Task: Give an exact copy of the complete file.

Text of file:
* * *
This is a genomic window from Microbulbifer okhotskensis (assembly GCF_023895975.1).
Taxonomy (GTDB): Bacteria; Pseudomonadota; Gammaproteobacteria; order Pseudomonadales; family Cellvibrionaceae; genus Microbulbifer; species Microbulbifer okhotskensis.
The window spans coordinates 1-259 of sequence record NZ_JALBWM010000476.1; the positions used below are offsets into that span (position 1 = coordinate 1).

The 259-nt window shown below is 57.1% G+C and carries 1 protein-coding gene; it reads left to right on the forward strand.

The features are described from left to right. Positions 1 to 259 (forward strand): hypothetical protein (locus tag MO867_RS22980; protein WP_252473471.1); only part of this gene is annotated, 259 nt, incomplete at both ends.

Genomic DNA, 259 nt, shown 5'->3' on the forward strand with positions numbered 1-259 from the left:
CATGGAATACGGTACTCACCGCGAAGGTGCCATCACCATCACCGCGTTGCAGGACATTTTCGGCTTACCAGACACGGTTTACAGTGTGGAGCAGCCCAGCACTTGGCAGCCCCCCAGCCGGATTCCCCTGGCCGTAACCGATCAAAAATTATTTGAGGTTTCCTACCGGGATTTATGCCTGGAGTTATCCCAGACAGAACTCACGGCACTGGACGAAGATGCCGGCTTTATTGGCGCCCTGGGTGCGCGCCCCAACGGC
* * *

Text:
This is a genomic window from Microbulbifer okhotskensis (assembly GCF_023895975.1).
Taxonomy (GTDB): Bacteria; Pseudomonadota; Gammaproteobacteria; order Pseudomonadales; family Cellvibrionaceae; genus Microbulbifer; species Microbulbifer okhotskensis.
The window spans coordinates 1-259 of sequence record NZ_JALBWM010000476.1; the positions used below are offsets into that span (position 1 = coordinate 1).

The 259-nt window shown below is 57.1% G+C and carries 1 protein-coding gene; it reads left to right on the forward strand.

The features are described from left to right. Positions 1 to 259 (forward strand): hypothetical protein (locus tag MO867_RS22980; protein WP_252473471.1); only part of this gene is annotated, 259 nt, incomplete at both ends.

Genomic DNA, 259 nt, shown 5'->3' on the forward strand with positions numbered 1-259 from the left:
CATGGAATACGGTACTCACCGCGAAGGTGCCATCACCATCACCGCGTTGCAGGACATTTTCGGCTTACCAGACACGGTTTACAGTGTGGAGCAGCCCAGCACTTGGCAGCCCCCCAGCCGGATTCCCCTGGCCGTAACCGATCAAAAATTATTTGAGGTTTCCTACCGGGATTTATGCCTGGAGTTATCCCAGACAGAACTCACGGCACTGGACGAAGATGCCGGCTTTATTGGCGCCCTGGGTGCGCGCCCCAACGGC